Now just about everybody wants to nuke this thing and be done with it. The White House orders a new crash program to destroy the asteroid, this time with nuclear weapons. Unfortunately, that isn’t possible. We have plenty of nuclear weapons available, but there is no existing launch capability to deliver a nuclear weapon to the asteroid when it’s still far away from Earth—and there’s not enough time to build one. The Earth has shot its currently available deep-space-capable-rocket wad with the six kinetic impactor launches. If the asteroid fragment is heading for us, we’ll just have to take the hit.
And the asteroid is definitely heading for us. In May 2021 NASA announces there is a 100 percent certainty that four months from now, just after noon on September 5, the 50-yard-wide asteroid fragment will impact somewhere along a 600-mile-long, 20-mile-wide risk corridor that begins in the Gulf of Mexico south of New Orleans, passes over Houston, Texas, and ends just northwest of Austin.
True, the impact of the fragment will not pack the destructive punch that the larger 2014 TTX would have had—but it’s still going to be bad. The asteroid fragment will be traveling at a speed of 35,000 miles per hour and will release the energy equivalent of ten megatons of TNT—roughly the equivalent of a thousand Hiroshima bombs. If it hits the Gulf of Mexico it will send a tsunami up to ten feet high ten miles inland across Texas and Louisiana. If it hits the ground it will wipe out everything within a three-mile radius and cause major destruction several miles farther out. In the more likely event that it explodes in the air, the damage will be spread over an even wider area. The explosion and heat will damage or destroy buildings over an area of hundreds of square miles—and if they don’t get out of the way, a lot of people are going to die.
In fact, even before it hits, the asteroid is already doing damage. As you might expect, housing and other property values plummet within the risk corridor. Who’s going to buy a home or invest in a business in Austin or Houston when there’s a chance that in a few months there won’t even be an Austin or a Houston anymore? Businesses shut down, people are out of work. Wealthy people can afford to relocate, but most people can’t. There’s a flurry of phony “asteroid insurance” scams, and people are demanding to know “Who can I sue?”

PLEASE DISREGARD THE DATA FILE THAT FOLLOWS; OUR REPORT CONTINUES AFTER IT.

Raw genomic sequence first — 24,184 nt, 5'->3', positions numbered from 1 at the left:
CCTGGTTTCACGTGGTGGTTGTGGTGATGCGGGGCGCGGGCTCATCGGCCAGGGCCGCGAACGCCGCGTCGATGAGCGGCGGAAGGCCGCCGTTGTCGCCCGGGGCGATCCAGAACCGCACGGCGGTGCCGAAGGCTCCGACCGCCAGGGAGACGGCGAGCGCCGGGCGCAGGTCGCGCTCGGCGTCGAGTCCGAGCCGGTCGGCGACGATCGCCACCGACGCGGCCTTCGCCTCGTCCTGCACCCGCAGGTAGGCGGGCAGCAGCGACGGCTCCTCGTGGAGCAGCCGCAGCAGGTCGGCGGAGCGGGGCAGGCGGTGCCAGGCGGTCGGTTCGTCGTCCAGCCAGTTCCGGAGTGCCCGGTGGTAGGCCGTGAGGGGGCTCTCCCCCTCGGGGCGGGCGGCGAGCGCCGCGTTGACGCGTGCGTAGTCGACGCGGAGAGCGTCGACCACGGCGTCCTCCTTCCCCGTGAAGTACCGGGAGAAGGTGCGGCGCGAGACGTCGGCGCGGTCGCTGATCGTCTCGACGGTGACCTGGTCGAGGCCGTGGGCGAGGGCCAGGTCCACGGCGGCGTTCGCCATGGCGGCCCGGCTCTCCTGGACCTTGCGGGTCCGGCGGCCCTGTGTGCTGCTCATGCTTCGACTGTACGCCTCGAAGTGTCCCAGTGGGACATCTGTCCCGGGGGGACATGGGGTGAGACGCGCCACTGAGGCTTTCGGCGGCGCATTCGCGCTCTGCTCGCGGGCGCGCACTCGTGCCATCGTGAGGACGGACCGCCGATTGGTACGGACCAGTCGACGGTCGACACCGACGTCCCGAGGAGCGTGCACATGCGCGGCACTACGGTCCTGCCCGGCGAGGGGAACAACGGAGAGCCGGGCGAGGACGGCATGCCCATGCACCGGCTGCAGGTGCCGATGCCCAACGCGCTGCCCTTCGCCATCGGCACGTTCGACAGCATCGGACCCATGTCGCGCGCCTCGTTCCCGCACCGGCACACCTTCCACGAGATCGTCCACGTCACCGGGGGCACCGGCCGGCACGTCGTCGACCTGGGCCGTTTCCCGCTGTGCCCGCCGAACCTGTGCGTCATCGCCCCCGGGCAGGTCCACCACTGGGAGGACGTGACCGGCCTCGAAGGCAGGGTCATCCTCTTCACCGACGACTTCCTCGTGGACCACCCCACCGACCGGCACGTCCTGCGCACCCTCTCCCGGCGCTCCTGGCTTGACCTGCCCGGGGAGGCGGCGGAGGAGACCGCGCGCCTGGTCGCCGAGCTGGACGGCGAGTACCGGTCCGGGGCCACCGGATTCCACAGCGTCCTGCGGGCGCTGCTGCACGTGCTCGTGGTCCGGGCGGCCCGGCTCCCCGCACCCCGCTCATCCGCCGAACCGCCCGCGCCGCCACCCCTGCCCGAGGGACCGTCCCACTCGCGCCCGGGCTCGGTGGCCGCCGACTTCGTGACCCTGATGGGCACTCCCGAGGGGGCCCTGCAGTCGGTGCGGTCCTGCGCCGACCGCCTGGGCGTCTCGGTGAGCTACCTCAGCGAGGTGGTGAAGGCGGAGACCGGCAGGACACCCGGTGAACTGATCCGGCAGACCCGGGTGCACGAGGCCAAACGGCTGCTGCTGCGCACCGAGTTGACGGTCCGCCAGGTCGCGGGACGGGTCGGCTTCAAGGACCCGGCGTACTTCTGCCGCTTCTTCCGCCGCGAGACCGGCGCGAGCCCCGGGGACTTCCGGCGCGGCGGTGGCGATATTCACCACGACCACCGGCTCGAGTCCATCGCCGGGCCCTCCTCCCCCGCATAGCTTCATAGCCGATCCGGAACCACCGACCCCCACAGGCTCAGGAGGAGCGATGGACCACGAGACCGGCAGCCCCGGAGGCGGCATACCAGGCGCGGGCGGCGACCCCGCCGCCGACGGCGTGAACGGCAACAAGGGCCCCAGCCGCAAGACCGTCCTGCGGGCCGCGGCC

There’s more. The Texas Gulf Coast area accounts for a quarter of the U.S. oil refining capacity, and the Gulf itself is dotted with oil well platforms, so in expectation of the impact disruption, gas and oil prices rise dramatically. In response, the White House orders a freeze on gas prices nationwide, which causes an artificial gas shortage and long lines at the pumps. The Texas governor also freezes prices within the impact zone, but there’s widespread price gouging and growing shortages of food, water, and other supplies. FEMA starts making evacuation plans and pre-positioning disaster relief supplies.
Then, a week before the impact, based on radar observations from the Goldstone and Arecibo observatories, NASA is able to draw a bull’s-eye on the exact spot where the asteroid is going to hit. It’s going to hit the city of Pasadena, a working-class suburb of Houston, home to some 150,000 people. The Texas governor has already activated the Texas National Guard, and working with FEMA he orders mandatory evacuations from a wide area around Pasadena, involving hundreds of thousands of people. But it’s like evacuating in the face of a hurricane. Most people wait until the last minute, hoping the hurricane will veer off course and hit someplace else; despite what they’ve been told by public officials, they don’t understand that asteroids don’t work that way. So when they finally do leave, the roads and highways are jammed.
And as with hurricanes, some people flatly refuse to go. FEMA officially calls this the “public non-observance of instructions” problem. Hundreds, even thousands of people simply don’t believe the government, or are unwilling to abandon their homes and property. Others see the asteroid as God’s will, the beginning of the end of the world. Churches are filled up; so are the bars. Police and the National Guard can’t force the hold-outs to go, because all emergency responders have to evacuate the impact zone as well.
Finally, on September 5, seven years after asteroid 2014 TTX was discovered, after all the dithering and debate and partially failed efforts to stop it, the 50-yard-wide space rock screams into the atmosphere in a fireball brighter than the Sun. And a few seconds later—goodbye, Pasadena.
From Fire in the Sky by Gordon Dillow. Copyright © 2019 by Gordon Dillow. Reprinted by permission of Scribner, an Imprint of Simon & Schuster, Inc.